Despite the Civil War, INA's agents grew from 40 to 1,300 between 1860 and 1876. INA appointed its first agents outside of the United States in 1873, when it did so in Canada. In 1897, it appointed the Yang-Tsze Insurance Association, Ltd., as its agents in Shanghai, becoming the first U.S. company to write insurance in China.
In both the Chicago fire of 1871 and the San Francisco earthquake and fire of 1906, INA was noted as being among the few insurance companies to pay its losses in full.
By the 1890s, INA began to write modern inland marine insurance. This included automobile insurance in 1905, though the company soon discovered that automobile owners were more concerned about casualty than property protection. As a fire and marine company, INA could not write casualty insurance, so in 1920 it formed its first true subsidiary, the Indemnity Insurance Company of North America, to do so.
As World War I was ending, INA joined other U.S. insurance companies in forming the American Foreign Insurance Association (AFIA) to facilitate the growth of U.S. insurance and reinsurance abroad. INA left the association in 1921, but continued to expand internationally. By the start of World War II the company had service offices in Canada, China, Mexico, and the United Kingdom, and had agents throughout the world.
By the 1920s, INA had outgrown its Philadelphia home office at 232 Walnut Street and constructed a new 16-story office building far to the west of what was then Philadelphia's downtown. The Insurance Company of North America Building, at 1600 Arch Street, opened in 1925 and was designated a National Historic Landmark in 1978.
INA came out of the Great Depression as one of the nation's largest insurance companies, with total assets in December 1941 of about $117 million. According to A.M. Best, it had the largest policyholders' surplus (over $75 million) of any U.S. fire insurance company.
In 1942, INA celebrated its 150th anniversary through the book Biography of a Business, a narrative history of the company by Pulitzer Prize-winning historian Marquis James and published by Bobbs-Merrill.
In the 1940s, the National Association of Insurance Commissioners (NAIC) appointed INA President John A. Diemand to head a committee to consider the subject of "multiple-line" underwriting: the idea that non-life insurance companies could write any form of non-life insurance, even combining several kinds of insurance coverage in the same policy. At the Diemand Committee's recommendation, the NAIC approved the concept of multiple-line underwriting in 1944.
In 1950, INA invented what became the most successful of all multiple-line policies: the homeowners policy. The homeowners policy combined into one policy various kinds of fire, theft, and liability insurance that previously insurance companies had only offered separately. It was soon INA's most popular and most imitated product. In 1951, the U.S. insurance industry wrote $777,000 in premiums on the policy, all by INA; by 1960, it wrote $750 million.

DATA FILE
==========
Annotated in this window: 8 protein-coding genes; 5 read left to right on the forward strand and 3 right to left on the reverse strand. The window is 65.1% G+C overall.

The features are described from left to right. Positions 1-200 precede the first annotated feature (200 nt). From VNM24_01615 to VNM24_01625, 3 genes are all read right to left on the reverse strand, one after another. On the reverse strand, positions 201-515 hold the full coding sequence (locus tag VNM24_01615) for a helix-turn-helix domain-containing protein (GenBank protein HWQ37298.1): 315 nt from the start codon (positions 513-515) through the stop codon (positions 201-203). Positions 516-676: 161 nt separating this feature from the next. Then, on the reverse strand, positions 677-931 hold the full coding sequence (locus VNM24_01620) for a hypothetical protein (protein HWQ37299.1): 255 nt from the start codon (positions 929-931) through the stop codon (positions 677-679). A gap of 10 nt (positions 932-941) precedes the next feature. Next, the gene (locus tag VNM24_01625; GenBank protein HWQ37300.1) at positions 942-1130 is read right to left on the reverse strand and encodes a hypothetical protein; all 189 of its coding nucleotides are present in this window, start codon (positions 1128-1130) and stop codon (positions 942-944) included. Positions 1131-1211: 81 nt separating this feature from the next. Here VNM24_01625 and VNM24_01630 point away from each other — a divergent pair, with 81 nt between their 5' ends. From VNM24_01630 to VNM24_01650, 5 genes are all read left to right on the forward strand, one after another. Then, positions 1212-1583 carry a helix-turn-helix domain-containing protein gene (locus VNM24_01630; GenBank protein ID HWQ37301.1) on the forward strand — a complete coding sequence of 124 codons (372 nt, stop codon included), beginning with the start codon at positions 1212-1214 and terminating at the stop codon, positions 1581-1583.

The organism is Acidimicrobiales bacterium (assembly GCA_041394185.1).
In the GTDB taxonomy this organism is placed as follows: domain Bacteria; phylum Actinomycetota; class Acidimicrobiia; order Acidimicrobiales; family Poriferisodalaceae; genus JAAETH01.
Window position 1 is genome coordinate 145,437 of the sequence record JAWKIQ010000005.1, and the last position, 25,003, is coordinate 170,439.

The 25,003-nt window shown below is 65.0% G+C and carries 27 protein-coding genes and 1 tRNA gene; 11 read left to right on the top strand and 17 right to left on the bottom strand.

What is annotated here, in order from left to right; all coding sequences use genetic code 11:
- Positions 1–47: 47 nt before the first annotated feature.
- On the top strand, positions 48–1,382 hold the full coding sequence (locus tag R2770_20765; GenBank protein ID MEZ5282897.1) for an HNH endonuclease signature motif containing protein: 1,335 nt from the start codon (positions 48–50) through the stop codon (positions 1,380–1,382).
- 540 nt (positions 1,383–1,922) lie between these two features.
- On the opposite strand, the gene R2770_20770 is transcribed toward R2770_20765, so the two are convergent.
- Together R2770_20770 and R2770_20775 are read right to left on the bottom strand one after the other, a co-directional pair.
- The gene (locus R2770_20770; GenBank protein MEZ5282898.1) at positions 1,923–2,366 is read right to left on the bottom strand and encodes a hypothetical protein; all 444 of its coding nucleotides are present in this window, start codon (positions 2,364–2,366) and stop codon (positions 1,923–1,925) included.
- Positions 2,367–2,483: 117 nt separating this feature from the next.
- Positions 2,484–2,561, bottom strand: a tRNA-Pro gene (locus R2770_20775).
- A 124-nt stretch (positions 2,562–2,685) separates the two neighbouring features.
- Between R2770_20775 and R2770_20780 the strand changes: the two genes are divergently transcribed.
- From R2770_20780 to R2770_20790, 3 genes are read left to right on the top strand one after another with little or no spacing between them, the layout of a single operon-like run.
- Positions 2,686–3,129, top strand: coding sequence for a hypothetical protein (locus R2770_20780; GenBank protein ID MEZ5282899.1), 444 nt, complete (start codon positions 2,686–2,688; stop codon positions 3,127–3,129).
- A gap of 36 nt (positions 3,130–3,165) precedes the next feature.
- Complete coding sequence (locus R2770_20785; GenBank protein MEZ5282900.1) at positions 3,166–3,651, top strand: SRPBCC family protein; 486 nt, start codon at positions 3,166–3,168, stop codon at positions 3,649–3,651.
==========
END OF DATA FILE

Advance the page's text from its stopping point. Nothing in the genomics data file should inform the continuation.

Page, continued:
In the 1950s, INA engaged in two notable marketing ventures: In 1955, it began an eight-year sponsorship of CBS Radio's popular Christmas Sing with Bing programs, starring Bing Crosby. And in 1957, it entered into an agreement with Walt Disney in which INA sponsored and staffed an information booth in the Main Street U.S.A. area of Disneyland (called the "Carefree Corner"), and hosted a series of "Family Security and Family Happiness" conferences at the park. The relationship lasted into the early 1970s.
As competition increased from "direct writers" (companies such as Allstate and State Farm that sold insurance directly to the consumer rather than through independent insurance agents), INA looked for ways to diversify as an insurance company. INA formed a life insurance subsidiary, Life Insurance Company of North America, in 1956; in 1965, INA expanded its presence on the U.S. West Coast and also in the workers' compensation field when it acquired the Los Angeles-based Pacific Employers Group (PEG). PEG's flagship, Pacific Employers Insurance Company, was a pioneer in workers' compensation when formed in 1923, and by 1937 was the largest casualty insurance company in California.
As the financial services industry emerged in the 1960s, INA's directors sought to diversify further by entering insurance-related and non-insurance businesses. State regulations made this difficult for an insurance company to do, so in 1967 directors formed a holding company named INA Corporation. On May 29, 1968, INA ended over 175 years as a publicly held company when it became a subsidiary of INA Corporation.
On March 31, 1982, INA Corporation and Connecticut General Corporation (CGC) combined to form CIGNA Corporation. INA became CIGNA's lead property and casualty (P&C) insurer, integrating its business with CGC's smaller P&C firm Aetna Insurance Company. Effective July 2, 1999, ACE Limited acquired CIGNA's international and U.S. property and casualty businesses, including INA. (ACE adopted the name "Chubb" upon its acquisition of Chubb Corp. in 2016.) As of 2016, INA remains one of the global insurance group's active insurance companies, licensed in all 50 states in the United States, as well as the Philippines and Taiwan.